First, the good news: a clear vision for the Hollywood is now on the table. One that would see this heritage landmark and much-loved neighbourhood cinema not just preserved, but transformed into something even better than before – a vital and dynamic hub for cinema, music, film festivals, lectures and forums, and much more.
Now the not-so-good news: despite some welcome actions so far, plus assurances that they are working toward a balanced solution that addresses issues raised by the Coalition while respecting the interests of the Hollywood’s current owner (and parties who may be interested in purchase of it), the City appears to be avoiding the one solution that’s most likely to make this vision a reality. That solution? For the City to acquire the Hollywood as a heritage-designated, public arts and culture space.
For them to do so is no stretch of the imagination – it is a well-established model that is already the underpinning of Vancouver’s vibrant cultural realm. Did you know that in addition to Vancouver’s premier civic theatres, including the Orpheum, QE Theatre and Vancouver Playhouse, the City owns another 27 facilities that are operated by nonprofit arts and cultural societies? From the Vancouver East Cultural Centre (“The Cultch”) and the Firehall Theatre, to the Vancouver Art Gallery and the new York Theatre, Vancouver’s rich artistic and cultural life is in large part played out in City-owned spaces, that more often than not have significant heritage value as well.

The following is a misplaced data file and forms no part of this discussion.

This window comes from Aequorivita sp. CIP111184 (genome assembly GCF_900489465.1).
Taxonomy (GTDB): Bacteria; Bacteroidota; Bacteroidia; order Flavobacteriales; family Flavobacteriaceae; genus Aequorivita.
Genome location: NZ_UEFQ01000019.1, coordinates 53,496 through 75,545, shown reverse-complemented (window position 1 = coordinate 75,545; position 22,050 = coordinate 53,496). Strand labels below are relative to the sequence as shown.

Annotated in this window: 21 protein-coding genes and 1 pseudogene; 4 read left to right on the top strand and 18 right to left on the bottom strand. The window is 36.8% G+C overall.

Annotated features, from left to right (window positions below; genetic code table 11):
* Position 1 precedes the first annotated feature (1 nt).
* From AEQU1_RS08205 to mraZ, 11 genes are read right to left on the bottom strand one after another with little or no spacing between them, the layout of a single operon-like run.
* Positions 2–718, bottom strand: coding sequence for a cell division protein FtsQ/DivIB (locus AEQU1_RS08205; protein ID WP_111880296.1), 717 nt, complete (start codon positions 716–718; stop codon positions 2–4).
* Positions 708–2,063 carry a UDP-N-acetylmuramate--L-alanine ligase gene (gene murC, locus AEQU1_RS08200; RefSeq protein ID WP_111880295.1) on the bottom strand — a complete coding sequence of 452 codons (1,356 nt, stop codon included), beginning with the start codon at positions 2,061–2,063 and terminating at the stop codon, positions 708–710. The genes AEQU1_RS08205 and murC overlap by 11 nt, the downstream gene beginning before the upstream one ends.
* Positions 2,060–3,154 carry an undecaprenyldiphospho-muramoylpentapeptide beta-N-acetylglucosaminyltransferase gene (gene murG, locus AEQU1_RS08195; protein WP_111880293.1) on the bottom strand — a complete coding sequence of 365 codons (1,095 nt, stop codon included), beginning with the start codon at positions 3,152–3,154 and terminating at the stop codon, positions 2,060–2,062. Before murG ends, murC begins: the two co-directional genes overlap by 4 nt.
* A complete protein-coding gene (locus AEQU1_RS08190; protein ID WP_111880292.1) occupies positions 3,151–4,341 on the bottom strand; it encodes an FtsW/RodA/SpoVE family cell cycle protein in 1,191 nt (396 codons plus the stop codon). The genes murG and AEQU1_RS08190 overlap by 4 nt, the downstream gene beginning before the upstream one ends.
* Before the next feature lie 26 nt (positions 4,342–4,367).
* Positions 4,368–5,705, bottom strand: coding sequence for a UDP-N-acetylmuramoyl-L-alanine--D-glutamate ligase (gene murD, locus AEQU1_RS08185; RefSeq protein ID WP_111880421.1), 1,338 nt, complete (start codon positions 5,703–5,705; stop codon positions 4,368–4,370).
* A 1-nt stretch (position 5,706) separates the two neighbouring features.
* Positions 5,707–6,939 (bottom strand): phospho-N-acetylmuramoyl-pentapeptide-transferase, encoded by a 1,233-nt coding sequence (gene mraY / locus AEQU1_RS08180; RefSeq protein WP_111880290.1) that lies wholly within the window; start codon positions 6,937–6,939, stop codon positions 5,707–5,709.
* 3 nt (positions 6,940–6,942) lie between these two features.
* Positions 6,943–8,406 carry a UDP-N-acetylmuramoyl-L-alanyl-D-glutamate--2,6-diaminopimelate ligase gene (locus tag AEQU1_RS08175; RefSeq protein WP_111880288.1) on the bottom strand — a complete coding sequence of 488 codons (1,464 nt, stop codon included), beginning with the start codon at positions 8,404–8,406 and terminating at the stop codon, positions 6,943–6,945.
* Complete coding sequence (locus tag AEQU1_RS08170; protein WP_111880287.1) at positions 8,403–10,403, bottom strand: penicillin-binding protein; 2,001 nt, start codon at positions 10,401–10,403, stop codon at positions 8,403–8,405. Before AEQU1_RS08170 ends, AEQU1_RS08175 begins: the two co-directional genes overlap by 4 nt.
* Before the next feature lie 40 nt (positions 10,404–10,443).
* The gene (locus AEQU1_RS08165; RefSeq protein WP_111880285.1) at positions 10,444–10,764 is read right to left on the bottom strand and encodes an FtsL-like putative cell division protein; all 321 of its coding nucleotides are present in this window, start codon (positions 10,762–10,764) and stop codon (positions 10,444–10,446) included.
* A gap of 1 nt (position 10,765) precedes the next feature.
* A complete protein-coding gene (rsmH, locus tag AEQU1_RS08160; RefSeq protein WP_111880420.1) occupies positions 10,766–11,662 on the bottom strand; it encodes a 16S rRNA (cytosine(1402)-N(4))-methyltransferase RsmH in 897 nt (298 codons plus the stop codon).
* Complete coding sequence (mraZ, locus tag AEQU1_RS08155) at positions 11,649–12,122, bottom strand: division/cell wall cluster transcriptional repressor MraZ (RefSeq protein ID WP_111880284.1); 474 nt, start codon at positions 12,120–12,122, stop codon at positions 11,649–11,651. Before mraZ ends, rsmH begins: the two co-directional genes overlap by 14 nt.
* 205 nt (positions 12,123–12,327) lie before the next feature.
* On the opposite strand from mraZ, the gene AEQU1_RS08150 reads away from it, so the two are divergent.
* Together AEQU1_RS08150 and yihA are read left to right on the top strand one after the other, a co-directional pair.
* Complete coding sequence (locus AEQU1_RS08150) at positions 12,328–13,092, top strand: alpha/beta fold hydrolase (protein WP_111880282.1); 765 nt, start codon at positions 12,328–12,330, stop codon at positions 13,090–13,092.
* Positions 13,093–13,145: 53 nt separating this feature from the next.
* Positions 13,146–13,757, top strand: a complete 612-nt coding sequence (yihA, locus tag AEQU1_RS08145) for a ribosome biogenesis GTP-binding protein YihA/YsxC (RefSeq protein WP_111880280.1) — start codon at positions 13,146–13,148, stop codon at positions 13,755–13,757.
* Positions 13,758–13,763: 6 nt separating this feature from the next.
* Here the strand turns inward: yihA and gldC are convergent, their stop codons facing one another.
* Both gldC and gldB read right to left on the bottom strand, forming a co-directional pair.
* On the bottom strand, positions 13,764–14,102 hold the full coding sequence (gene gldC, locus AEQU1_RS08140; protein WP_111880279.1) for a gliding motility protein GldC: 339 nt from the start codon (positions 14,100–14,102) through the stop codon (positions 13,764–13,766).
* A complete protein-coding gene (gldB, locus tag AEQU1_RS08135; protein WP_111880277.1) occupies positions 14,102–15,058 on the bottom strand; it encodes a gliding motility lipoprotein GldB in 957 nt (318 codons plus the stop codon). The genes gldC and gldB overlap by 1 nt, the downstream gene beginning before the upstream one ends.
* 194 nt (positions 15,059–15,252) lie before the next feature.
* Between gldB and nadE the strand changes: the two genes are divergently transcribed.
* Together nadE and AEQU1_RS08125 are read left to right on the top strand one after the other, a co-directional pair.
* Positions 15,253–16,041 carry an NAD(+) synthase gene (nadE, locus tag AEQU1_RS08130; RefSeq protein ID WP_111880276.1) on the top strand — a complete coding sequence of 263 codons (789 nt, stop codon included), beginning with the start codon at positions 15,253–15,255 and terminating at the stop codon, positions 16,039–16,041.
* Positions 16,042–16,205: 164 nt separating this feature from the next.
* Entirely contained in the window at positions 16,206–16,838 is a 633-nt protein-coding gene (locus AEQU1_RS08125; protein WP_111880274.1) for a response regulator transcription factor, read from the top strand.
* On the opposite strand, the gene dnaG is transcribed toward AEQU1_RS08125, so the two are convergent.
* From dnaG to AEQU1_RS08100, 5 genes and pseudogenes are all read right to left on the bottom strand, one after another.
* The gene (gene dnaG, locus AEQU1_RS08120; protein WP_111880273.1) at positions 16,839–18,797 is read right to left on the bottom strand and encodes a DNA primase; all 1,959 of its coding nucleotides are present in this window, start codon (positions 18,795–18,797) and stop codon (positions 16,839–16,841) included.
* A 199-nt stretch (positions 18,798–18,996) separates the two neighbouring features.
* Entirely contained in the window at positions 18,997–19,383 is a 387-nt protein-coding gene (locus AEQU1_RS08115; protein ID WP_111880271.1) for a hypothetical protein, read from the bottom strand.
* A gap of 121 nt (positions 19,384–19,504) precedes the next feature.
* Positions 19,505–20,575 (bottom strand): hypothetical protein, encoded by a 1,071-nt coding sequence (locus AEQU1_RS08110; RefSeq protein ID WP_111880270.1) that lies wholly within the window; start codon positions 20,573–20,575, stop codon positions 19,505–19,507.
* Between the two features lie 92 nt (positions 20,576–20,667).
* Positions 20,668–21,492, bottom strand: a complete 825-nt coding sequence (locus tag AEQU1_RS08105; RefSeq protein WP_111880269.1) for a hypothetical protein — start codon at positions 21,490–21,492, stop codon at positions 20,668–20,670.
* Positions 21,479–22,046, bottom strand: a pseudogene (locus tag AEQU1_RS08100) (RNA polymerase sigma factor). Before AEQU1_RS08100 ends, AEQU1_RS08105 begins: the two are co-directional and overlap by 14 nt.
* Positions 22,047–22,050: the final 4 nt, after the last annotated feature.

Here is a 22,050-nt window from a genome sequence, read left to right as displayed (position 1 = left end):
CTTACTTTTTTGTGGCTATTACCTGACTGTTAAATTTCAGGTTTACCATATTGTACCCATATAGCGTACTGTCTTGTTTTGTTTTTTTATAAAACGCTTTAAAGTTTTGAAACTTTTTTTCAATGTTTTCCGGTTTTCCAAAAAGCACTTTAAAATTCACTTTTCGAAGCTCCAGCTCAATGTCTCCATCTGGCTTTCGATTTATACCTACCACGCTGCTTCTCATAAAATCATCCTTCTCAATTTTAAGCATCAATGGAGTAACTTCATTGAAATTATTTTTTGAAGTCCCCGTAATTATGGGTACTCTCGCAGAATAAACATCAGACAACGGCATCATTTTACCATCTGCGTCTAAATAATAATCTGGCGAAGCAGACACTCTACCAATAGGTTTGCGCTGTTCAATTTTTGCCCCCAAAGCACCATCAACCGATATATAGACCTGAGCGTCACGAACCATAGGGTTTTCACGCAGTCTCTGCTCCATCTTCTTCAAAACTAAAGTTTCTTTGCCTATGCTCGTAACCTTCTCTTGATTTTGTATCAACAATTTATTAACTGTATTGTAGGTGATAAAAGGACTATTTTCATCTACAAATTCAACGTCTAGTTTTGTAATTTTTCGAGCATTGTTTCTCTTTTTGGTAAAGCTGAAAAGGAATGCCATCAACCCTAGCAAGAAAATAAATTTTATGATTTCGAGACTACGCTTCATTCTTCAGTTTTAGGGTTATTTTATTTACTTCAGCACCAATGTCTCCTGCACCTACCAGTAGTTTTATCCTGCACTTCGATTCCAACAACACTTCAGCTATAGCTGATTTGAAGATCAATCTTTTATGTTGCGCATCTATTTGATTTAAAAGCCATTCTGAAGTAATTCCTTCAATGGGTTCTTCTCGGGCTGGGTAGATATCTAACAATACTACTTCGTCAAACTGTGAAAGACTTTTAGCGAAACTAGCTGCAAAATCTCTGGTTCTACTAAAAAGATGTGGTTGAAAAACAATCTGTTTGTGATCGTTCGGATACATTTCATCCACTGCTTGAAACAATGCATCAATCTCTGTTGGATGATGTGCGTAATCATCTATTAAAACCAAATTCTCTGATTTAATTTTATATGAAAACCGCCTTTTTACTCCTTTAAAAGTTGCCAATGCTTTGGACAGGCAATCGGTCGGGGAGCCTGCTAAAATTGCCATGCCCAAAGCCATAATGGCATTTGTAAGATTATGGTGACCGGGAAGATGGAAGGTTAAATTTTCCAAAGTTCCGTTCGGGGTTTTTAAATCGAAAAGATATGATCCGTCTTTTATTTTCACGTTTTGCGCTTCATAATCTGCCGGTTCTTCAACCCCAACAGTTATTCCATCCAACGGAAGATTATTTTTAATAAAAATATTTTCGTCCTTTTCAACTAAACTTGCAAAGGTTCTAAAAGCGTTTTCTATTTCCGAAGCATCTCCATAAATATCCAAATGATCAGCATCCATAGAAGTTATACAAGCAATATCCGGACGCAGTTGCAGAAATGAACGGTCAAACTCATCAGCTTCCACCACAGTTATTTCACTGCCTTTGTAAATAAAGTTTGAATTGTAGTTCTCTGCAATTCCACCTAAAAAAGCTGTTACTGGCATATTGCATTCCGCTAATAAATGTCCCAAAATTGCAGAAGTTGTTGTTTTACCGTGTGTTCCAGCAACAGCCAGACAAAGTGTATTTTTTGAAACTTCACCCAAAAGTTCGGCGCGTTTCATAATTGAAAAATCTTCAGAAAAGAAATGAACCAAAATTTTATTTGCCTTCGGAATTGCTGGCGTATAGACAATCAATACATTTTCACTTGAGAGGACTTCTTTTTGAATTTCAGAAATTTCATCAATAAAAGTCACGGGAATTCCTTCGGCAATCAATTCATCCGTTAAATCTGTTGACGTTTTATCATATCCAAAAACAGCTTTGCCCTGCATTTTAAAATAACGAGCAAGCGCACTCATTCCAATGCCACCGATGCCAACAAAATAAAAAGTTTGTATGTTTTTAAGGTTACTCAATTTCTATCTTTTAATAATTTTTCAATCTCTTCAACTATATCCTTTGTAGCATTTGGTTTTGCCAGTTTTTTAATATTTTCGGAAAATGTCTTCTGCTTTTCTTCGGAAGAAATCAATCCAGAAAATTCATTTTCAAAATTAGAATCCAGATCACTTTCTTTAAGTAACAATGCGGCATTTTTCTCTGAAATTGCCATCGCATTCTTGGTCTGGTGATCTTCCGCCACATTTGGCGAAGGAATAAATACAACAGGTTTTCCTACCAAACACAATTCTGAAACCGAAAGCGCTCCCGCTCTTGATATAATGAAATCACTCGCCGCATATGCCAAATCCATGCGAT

The Coalition is confident that a City-owned outcome is achievable for the Hollywood, and is the only outcome that will enable the theatre to realize its fullest potential as an arts and culture hub on the city’s westside. There is simply no evidence to suggest that any other model is capable of delivering similar public-use capacity, economic viability or long-term stability in the context of Vancouver’s surging property market.
Despite much positive work, the City’s current leadership has also faced a good deal of criticism from neighbourhood groups, claiming that the City’s vision for Vancouver’s future is out of touch with local perspectives. We believe that the Coalition’s vision for the Hollywood’s future represents a great opportunity for the City to embrace a broadly popular movement that would speak volumes to voters about Council’s commitment to the heritage, local aspirations and cultural vitality of Vancouver’s neighbourhoods.
Please read “Reinventing the Hollywood“, our just-completed, 10-page summary outlining our vision for the Hollywood’s future as a City-owned nonprofit arts and culture hub. Write City Council to show your support for this plan. And share this with anyone you know who cares about keeping Vancouver a vibrant, visionary and culturally dynamic place.